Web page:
Kidner Lab

Understanding DiversityBegonia "Mr S."Begonia bogneri

We are interested in determining the genetics underlying differences between species.  We would like to know how many genetic changes and what type of changes determine differences in plant growth and form. A combination of classical genetics and new sequencing technologies is being used to link the variation in form to variation in the sequence and expression of genes. We are particularly interested applying these techniques to tropical species, as the tropics contain most of the world’s diversity but have been genetically understudied.

Developing Begonia as a genetic system

As a study system we are working on Begonia, a species rich genus (1500+ species) found in wet rainforests throughout the world, with a focus on Section Gireoudia.  This is a group of about 66 Central American Begonia species, very variable in form and including many examples of convergent evolution, which makes it an excellent system to study the evolution of development. 

To discover the genetic architecture Begonia "L'escargote"of the differences between species - how many genes are involved in each trait, how strong their effects are and where the genes are, we have developed a genetic map using backcross populations of B. plebeja (a widespread species of dry tropical forests) and B. conchifolia (a species found in wet tropical forest in Costa-Rica and Panama).  

Some of the markers for the genetic map are based on sequences from the Begonia transcriptomes.  With the collaboration of The Genepool at the ULeaf variation in the backcross population ARB302niversity of Edinburgh we sequenced genes expressed in the meristems and developing leaves of B. plebeja, B. conchifolia and the Southeast Asian species B. venusta.  Analysis of the patterns of sequence variation in these genes suggests begonias underwent a whole genome duplication early in their history.  We are currently sequencing the genome from B. conchifolia to enable us to study the effects of this genome duplication in detail.

To discover how Section Gireoudia evolved and spread from South America to Central America and Mexico we are generating a dated phylogeny.  As this event is relatively recent most loci are not variable enough to give a strong phylogenetic signal.  We therefore used whole chloroplast genome sequencing with sample indexing.  Using the complete chloroplast genomes we are able to generate a robust backbone phylogeny and identify the most variable chloroplast regions to sequence from the rest of Section Gireoudia and related South American Begonia.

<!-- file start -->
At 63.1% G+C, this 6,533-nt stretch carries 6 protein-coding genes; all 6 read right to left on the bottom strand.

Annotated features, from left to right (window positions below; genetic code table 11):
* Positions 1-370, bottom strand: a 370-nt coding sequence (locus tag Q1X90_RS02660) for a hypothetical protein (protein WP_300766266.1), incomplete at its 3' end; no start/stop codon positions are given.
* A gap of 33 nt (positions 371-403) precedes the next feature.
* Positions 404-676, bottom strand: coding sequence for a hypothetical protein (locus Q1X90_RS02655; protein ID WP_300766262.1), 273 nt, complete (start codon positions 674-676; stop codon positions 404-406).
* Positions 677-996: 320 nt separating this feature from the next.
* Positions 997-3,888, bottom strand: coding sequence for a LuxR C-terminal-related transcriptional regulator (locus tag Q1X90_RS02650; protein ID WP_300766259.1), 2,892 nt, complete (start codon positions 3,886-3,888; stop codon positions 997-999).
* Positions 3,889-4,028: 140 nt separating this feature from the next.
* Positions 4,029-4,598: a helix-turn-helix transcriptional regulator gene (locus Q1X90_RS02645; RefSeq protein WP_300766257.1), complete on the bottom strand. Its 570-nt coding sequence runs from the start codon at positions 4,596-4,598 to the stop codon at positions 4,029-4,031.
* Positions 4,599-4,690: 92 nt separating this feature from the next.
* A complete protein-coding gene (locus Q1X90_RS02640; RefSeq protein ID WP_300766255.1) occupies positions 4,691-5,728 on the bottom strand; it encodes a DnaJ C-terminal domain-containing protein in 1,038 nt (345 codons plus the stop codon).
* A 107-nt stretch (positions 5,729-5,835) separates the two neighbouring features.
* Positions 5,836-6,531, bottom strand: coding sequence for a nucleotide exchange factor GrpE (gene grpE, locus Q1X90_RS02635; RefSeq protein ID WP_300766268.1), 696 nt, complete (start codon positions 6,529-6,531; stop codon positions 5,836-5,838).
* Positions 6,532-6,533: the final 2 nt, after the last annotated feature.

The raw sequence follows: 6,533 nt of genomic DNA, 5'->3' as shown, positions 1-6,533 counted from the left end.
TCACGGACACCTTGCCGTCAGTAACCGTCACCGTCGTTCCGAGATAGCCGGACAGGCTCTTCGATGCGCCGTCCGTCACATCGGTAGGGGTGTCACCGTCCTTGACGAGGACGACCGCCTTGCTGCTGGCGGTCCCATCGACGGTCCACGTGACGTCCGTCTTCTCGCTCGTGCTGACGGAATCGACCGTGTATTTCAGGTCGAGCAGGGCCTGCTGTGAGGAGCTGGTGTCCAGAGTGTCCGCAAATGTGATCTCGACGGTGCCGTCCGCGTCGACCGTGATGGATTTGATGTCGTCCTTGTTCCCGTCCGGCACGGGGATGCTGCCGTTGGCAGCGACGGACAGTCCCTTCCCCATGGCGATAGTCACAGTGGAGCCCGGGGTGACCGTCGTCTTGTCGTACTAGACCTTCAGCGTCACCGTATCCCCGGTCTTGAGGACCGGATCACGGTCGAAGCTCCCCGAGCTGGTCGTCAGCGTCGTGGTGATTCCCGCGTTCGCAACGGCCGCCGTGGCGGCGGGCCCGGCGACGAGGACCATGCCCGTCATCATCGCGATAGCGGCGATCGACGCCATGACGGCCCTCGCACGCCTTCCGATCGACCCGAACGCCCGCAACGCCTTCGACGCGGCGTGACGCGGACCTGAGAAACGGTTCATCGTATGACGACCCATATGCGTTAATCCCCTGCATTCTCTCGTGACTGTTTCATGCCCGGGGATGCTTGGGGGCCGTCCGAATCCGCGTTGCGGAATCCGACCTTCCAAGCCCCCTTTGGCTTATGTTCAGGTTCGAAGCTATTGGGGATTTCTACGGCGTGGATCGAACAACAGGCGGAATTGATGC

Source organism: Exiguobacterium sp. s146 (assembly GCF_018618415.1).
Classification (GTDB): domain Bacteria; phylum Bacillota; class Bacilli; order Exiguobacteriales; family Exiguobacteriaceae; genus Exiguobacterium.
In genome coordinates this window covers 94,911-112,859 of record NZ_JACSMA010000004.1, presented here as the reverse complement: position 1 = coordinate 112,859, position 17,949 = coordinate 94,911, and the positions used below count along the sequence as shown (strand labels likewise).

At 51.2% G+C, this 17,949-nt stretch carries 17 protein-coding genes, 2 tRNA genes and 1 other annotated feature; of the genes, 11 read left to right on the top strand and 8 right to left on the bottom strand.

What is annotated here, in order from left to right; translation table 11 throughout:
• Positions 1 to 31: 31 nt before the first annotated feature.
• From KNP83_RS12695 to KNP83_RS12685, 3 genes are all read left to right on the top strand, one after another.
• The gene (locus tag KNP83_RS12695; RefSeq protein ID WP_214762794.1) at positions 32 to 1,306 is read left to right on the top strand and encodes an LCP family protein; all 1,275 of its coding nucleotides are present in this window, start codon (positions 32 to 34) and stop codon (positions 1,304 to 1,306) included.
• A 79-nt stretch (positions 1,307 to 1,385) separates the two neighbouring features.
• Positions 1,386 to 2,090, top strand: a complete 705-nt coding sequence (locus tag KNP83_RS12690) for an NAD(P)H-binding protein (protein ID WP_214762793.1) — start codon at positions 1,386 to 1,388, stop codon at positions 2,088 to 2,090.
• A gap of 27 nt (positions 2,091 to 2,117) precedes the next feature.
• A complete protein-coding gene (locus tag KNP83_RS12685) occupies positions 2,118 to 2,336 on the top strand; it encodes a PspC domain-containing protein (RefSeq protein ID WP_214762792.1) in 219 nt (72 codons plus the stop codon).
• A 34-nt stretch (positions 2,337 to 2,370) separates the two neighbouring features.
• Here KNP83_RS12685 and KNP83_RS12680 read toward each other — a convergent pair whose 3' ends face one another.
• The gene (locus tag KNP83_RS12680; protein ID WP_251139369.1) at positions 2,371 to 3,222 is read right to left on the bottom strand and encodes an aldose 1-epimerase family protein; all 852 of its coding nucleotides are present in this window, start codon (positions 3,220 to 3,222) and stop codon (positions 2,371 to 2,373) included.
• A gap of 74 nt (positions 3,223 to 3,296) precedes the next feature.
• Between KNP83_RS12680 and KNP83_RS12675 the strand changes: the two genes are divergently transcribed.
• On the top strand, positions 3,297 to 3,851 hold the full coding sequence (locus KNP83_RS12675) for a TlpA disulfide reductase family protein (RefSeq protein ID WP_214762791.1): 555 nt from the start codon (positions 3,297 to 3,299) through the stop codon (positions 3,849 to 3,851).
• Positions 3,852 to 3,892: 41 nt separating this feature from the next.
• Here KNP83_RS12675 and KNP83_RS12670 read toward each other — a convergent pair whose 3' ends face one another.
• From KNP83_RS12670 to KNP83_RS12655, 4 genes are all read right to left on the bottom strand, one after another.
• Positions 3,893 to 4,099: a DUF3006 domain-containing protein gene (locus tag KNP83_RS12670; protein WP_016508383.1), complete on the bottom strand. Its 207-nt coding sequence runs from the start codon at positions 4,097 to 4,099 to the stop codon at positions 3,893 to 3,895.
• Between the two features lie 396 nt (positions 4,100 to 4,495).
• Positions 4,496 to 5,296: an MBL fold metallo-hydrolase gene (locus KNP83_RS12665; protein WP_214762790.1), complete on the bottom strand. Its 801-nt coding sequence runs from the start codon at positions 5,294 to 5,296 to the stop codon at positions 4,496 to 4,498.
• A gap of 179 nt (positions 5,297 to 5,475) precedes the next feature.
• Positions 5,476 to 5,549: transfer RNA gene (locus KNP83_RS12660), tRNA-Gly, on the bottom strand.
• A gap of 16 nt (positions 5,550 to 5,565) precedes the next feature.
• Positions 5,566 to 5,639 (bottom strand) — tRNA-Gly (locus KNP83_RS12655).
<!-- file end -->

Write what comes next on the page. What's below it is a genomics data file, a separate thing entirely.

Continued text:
B. plebejaWe are also working on the understanding the ecology of Begonia and the factors controlling its evolution.  We are collecting data to relate species distributions to climate, soil and aspect, and looking for phylogenetic patterns.  We are documenting the ecophysiological responses (photosynthetic and related factors) of a large range of Begonia species and correlating this to variation in leaf anatomy.
B. multineura meristem
Fieldwork in Mexico and Costa Rica has increased the number of species in the living collection and allows us to determine the extent and effect of interspecific hybridisation in the wild. This data will provide an insight into speciation processes in a large tropical genus.

Current Projects and lab members

Generation of phylogenetic markers from transcriptomes in Inga
Collaboration with Toby Pennington (RBGE), Graham Stone (UoE), Tom Kusar and Phyllis Kusar (Univerity of Utah)

The fate of duplicated genes in Begonia
Catherine Kidner/Open project

Genetic architecture of variation between species in leaf structure and ecophysiology in Begonia
Mobina Shaukat Ali

Phylogenetic analysis and biogeography of Section Gireoudia
Nikki Burton-Harrison

Hybridisation and introgression in Mexican Begonia
Alex Twyford

Past Group MembersB. luxurians leaf primordia

Saima Umbreen 2005 – 2011 ARP and KNOX genes and leaf form
Julie Bluhm Summer 2011 Microsatellite markers
Adrian Brennan 2010-2011 A genetic map of Begonia based on AFLPs and SNPs.
Aaron Marrubi Spring 2011 Candidate genes for stomatal patterning
Emily Johnston Spring 2011 CAM metabolism in Begonia
Chris White Spring 2010 QTL analysis of petal form
Stephen Wrigley 2010 – 2012 Ectopic leaves in hybrid Begonia
Qasim Hayat 2010 – Phylogenetic realtionships in Central Asian Artemisia
Iro Kouzali Summer 2010 Paternal chloroplast inheritance
Keith Gardner 2008-2010 Genetic map of Begonia